There’s talk about “people to people exchange.” This is never entirely defined, other than in tourism. As a writer and filmmaker, I also want the Nepal government to formalize some agreement on intellectual copyright issues. How can Nepalis translate and get their works published in China with legal protection—other than by going through the circuitous route of an American or Western literary agency, which is currently the only option? How can we show our films in China in a way that makes it profitable for both sides? Currently there are no formal agreements between Nepal and China on intellectual property rights in books, films and music. This is something we should think about, as our young filmmakers are increasingly making better films and music videos. We should also be able to compensate the filmmakers in China by watching their films on the big screen, and not just on pirated DVDs.
A government exchange program which takes teams of Nepali filmmakers to China to expose them to their world-class filmmaking industry, including on short-term training programs, would be extremely welcome.
For women and young people all over the world, the viability of the planet and its survival has become a huge concern. China is a major emitter of greenhouse gases. Nepal must definitely raise this issue, including ways in which China could phase out coal and shift to clean energy. With global warming, we are losing our glaciers and Himalayan rivers. About 1.3 billion people (Nepalis and Indians) depend on these rivers for drinking water, irrigation and livelihood. They are also sacred to Hindus. We cannot afford to lose these rivers. What can China do to offset its carbon footprint so that we can slow down and stall the melting of the glaciers?
This brings me to plastic. China has long depended on the plastic industry to boost its exports and create the new wealth which has uplifted its population. However, plastic can no longer be the material on which China builds its prosperity. Plastic’s impact on people, animals, birds and all living creatures is now well-known. We are being inundated with this material which neither biodegrades nor provides any value to soil, air and water, other than causing their desecration. China has to move away from plastic as its backbone, and look for new materials that ideally nourish the soil and air, or at least do not cause harm. It has already stopped the import of plastic waste from America and other countries, citing pollution. Now it needs to stop the manufacture of plastic, and quickly reinvest in new green options to stay ahead in the plastic alternative game.
I was at my local shop the other day when a young teenager walked up with one of those disposable coffee containers ubiquitous in the West, but which we hadn’t seen in Nepal so far. Now with Chinese goods being sold through websites, we are seeing these lethal objects in Nepal. The only way to dispose of these single-use plastic containers is to incinerate them. This contributes to Kathmandu’s deathly pollution, as well as to the region’s global warming. This has to stop, on both a moral and ethical level. This is not development or prosperity. This is madness. We are destroying our future generations when we choose these materials as our base.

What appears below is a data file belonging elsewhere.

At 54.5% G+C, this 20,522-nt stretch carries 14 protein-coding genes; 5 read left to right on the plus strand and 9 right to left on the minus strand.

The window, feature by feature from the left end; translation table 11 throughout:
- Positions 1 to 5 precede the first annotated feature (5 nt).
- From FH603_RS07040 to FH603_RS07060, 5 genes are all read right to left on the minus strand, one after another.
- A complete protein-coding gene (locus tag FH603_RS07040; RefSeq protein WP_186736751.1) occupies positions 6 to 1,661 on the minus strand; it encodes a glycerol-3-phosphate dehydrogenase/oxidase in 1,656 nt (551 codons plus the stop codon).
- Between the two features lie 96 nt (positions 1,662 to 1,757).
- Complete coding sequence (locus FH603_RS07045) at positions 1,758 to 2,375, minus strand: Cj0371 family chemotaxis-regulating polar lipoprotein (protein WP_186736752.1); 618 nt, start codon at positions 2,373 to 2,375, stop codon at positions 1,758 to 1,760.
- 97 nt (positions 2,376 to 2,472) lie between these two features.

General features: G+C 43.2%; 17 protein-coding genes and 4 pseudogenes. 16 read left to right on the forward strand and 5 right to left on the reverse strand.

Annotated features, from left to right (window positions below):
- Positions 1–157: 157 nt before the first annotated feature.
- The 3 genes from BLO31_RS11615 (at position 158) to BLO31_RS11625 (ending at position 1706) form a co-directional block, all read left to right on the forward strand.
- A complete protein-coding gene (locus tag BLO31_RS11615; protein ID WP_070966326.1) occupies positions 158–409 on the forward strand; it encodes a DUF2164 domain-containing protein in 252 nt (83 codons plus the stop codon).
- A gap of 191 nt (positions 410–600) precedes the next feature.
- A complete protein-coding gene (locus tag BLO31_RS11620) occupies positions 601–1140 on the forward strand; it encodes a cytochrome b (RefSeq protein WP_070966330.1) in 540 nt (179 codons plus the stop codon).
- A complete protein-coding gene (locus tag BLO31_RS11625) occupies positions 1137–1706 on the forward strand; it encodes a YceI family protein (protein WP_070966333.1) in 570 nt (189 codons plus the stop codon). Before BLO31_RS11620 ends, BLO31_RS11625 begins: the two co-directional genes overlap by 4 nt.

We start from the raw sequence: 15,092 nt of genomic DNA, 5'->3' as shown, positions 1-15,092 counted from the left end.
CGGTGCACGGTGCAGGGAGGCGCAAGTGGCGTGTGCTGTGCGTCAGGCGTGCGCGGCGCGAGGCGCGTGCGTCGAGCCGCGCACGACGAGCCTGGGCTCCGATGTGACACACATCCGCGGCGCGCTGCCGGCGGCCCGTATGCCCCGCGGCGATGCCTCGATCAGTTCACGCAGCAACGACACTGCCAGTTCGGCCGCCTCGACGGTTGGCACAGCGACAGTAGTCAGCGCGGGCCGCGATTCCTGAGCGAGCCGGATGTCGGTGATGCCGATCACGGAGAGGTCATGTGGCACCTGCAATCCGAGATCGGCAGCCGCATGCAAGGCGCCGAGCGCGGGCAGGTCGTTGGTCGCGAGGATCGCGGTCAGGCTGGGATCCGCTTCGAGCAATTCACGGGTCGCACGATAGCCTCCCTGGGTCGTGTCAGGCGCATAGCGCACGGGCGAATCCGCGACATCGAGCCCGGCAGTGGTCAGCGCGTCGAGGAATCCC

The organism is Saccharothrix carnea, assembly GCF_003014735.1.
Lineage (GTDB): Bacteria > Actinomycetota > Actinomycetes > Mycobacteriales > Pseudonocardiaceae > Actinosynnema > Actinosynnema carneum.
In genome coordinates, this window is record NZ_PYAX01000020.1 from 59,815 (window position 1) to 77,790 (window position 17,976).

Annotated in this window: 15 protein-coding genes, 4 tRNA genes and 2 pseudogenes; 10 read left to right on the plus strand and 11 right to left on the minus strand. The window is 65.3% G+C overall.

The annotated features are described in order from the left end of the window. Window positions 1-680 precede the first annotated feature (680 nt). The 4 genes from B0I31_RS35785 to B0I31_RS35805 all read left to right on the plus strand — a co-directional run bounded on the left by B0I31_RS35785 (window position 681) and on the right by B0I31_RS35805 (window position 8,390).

In addition, there are several points of disagreements which Nepal as a democratic country has with China. We cannot support the kind of state-endorsed surveillance commonplace in China. People should not be monitored by these surveillance programs—this is a fundamental violation of people’s rights to privacy. These surveillance technology are now commonplace in Hong Kong as well, which is alarming.
China must resolve its differences with Hong Kong peaceably, including respecting the terms and conditions with which Hong Kong was handed over by the British. In addition, Nepal cannot support China’s treatment of the Uighurs. These programs of coercion and indoctrination must end, and programs which encourage Uighur youths to start small businesses and move away from radicalization must be put in place instead.
Also Nepal cannot support any program of extradition which may affect Tibetans. Tibetans who came as refugees are one of Nepal’s most hardworking communities, tirelessly bringing in the foreign exchange through the many entrepreneurial ventures that they run. The biggest export from Nepal to China may be Tibetan hand-knotted carpets. Tibetan Buddhist teachers run religious institutions and give lectures on Buddhism which also attract many international visitors, including many from mainland China. Nepal, as a country dependent on tourism, sees them as a valuable part of national life, not just due to their contribution to the economy but especially for their role in keeping alive the Buddha Dharma. They are valued citizens and we cannot put them at risk in any way.
This is the second of a three-part article on Nepal-China relations